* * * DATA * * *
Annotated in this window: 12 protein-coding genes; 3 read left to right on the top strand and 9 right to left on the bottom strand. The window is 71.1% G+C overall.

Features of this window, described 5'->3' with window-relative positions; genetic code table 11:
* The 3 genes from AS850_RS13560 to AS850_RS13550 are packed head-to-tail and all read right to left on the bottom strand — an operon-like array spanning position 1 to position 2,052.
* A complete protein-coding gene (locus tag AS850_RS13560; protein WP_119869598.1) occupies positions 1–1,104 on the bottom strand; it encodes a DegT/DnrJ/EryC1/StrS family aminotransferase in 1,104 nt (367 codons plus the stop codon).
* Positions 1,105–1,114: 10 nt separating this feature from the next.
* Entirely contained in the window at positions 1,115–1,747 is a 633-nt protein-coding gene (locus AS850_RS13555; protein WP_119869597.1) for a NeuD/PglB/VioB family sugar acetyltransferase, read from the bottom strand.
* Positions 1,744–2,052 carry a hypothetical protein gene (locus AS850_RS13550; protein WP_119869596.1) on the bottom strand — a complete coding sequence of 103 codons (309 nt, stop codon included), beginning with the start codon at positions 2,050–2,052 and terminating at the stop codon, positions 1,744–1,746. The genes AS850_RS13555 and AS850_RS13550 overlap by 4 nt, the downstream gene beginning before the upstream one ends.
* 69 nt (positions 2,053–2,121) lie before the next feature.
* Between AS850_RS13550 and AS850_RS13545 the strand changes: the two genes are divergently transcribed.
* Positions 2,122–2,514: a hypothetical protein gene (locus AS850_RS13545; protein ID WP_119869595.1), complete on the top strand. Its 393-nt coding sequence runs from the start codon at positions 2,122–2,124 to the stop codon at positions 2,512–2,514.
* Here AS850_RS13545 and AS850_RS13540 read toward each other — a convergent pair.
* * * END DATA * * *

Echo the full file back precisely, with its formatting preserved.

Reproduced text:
Annotated in this window: 12 protein-coding genes; 3 read left to right on the top strand and 9 right to left on the bottom strand. The window is 71.1% G+C overall.

Features of this window, described 5'->3' with window-relative positions; genetic code table 11:
* The 3 genes from AS850_RS13560 to AS850_RS13550 are packed head-to-tail and all read right to left on the bottom strand — an operon-like array spanning position 1 to position 2,052.
* A complete protein-coding gene (locus tag AS850_RS13560; protein WP_119869598.1) occupies positions 1–1,104 on the bottom strand; it encodes a DegT/DnrJ/EryC1/StrS family aminotransferase in 1,104 nt (367 codons plus the stop codon).
* Positions 1,105–1,114: 10 nt separating this feature from the next.
* Entirely contained in the window at positions 1,115–1,747 is a 633-nt protein-coding gene (locus AS850_RS13555; protein WP_119869597.1) for a NeuD/PglB/VioB family sugar acetyltransferase, read from the bottom strand.
* Positions 1,744–2,052 carry a hypothetical protein gene (locus AS850_RS13550; protein WP_119869596.1) on the bottom strand — a complete coding sequence of 103 codons (309 nt, stop codon included), beginning with the start codon at positions 2,050–2,052 and terminating at the stop codon, positions 1,744–1,746. The genes AS850_RS13555 and AS850_RS13550 overlap by 4 nt, the downstream gene beginning before the upstream one ends.
* 69 nt (positions 2,053–2,121) lie before the next feature.
* Between AS850_RS13550 and AS850_RS13545 the strand changes: the two genes are divergently transcribed.
* Positions 2,122–2,514: a hypothetical protein gene (locus AS850_RS13545; protein ID WP_119869595.1), complete on the top strand. Its 393-nt coding sequence runs from the start codon at positions 2,122–2,124 to the stop codon at positions 2,512–2,514.
* Here AS850_RS13545 and AS850_RS13540 read toward each other — a convergent pair.